4. What should we consider once the crisis is past? What’s the process for safely reopening or restarting the business?
  5. What is the most important asset to protect? (Typically, this is your people, but it could be something else.) How much are you willing to risk or sacrifice to keep this asset?

Once you’ve answered these questions, you can start to put together a contingency plan for the specific crisis you’re planning for and move into the next phase of protecting your business.

Find Ways to Access Cash Quickly.

Whether you have a rainy-day fund or can sell equipment quickly to make ends meet, any crisis requires cash reserves. Perhaps you need to pay your employees to keep the doors open. Maybe you need to continue to pay rent or pay creditors to ensure that your business doesn’t fall into arrears. Once you’ve answered the five questions above, you should dig a little deeper to figure out just how much it might cost to keep your business up and running through a crisis. The critical question to answer at this point is: How much would it cost to replace the business or keep it up and running? How much money do you need to feel secure in your business through a crisis?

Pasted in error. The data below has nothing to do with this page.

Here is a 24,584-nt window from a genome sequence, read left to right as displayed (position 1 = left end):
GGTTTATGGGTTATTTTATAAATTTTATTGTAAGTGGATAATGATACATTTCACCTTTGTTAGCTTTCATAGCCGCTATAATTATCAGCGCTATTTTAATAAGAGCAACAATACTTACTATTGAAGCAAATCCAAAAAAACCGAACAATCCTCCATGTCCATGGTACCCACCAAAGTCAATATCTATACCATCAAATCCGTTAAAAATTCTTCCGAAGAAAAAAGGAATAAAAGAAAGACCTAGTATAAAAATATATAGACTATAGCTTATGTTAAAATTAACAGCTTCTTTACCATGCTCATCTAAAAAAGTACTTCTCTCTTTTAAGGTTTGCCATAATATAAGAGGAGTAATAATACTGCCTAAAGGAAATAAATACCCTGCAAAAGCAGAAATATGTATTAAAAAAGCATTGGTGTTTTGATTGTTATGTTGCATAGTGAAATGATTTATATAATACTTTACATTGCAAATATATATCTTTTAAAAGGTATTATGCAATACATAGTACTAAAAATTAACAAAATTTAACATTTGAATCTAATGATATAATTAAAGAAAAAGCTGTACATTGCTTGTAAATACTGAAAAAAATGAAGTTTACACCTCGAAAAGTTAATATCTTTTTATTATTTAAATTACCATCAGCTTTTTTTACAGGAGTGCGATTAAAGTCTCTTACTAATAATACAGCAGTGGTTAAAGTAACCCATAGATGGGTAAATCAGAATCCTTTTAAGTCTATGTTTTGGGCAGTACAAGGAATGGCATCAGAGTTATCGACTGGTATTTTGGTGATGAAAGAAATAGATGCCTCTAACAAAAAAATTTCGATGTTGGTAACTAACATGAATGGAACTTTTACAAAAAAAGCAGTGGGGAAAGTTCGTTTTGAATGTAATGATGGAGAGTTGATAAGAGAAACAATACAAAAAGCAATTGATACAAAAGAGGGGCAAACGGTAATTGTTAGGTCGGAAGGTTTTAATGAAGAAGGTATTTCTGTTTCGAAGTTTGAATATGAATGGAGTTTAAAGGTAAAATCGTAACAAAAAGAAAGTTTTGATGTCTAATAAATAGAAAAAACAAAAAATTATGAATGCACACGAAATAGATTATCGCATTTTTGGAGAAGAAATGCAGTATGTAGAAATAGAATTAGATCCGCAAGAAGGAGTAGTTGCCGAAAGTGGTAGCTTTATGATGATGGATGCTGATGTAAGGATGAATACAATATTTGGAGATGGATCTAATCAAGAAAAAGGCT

Once you have figured out the numbers, it’s time to either start saving for that rainy day or find a way to quickly finance your business while in the throes of a crisis. If you don’t have easy and quick access to cash, see if you can tap into federal, state, or local programs to get immediate access.